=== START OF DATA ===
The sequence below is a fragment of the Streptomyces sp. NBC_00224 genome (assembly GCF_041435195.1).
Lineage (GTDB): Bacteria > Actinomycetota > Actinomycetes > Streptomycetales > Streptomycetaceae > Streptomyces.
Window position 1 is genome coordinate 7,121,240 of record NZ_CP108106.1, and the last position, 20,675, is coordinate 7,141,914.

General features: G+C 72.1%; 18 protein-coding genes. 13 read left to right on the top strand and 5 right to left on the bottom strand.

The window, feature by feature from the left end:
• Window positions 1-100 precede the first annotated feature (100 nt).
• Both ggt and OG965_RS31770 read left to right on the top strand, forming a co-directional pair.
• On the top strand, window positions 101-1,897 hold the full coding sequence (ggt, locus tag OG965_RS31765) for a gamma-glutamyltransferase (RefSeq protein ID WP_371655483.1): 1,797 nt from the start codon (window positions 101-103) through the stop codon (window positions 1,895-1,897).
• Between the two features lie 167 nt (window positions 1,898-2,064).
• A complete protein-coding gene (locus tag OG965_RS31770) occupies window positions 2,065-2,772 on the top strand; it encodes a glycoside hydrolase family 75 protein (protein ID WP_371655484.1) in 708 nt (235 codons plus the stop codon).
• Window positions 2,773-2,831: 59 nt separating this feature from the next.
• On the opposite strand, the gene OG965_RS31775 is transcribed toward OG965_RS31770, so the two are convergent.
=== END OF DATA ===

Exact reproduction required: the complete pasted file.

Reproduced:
The sequence below is a fragment of the Streptomyces sp. NBC_00224 genome (assembly GCF_041435195.1).
Lineage (GTDB): Bacteria > Actinomycetota > Actinomycetes > Streptomycetales > Streptomycetaceae > Streptomyces.
Window position 1 is genome coordinate 7,121,240 of record NZ_CP108106.1, and the last position, 20,675, is coordinate 7,141,914.

General features: G+C 72.1%; 18 protein-coding genes. 13 read left to right on the top strand and 5 right to left on the bottom strand.

The window, feature by feature from the left end:
• Window positions 1-100 precede the first annotated feature (100 nt).
• Both ggt and OG965_RS31770 read left to right on the top strand, forming a co-directional pair.
• On the top strand, window positions 101-1,897 hold the full coding sequence (ggt, locus tag OG965_RS31765) for a gamma-glutamyltransferase (RefSeq protein ID WP_371655483.1): 1,797 nt from the start codon (window positions 101-103) through the stop codon (window positions 1,895-1,897).
• Between the two features lie 167 nt (window positions 1,898-2,064).
• A complete protein-coding gene (locus tag OG965_RS31770) occupies window positions 2,065-2,772 on the top strand; it encodes a glycoside hydrolase family 75 protein (protein ID WP_371655484.1) in 708 nt (235 codons plus the stop codon).
• Window positions 2,773-2,831: 59 nt separating this feature from the next.
• On the opposite strand, the gene OG965_RS31775 is transcribed toward OG965_RS31770, so the two are convergent.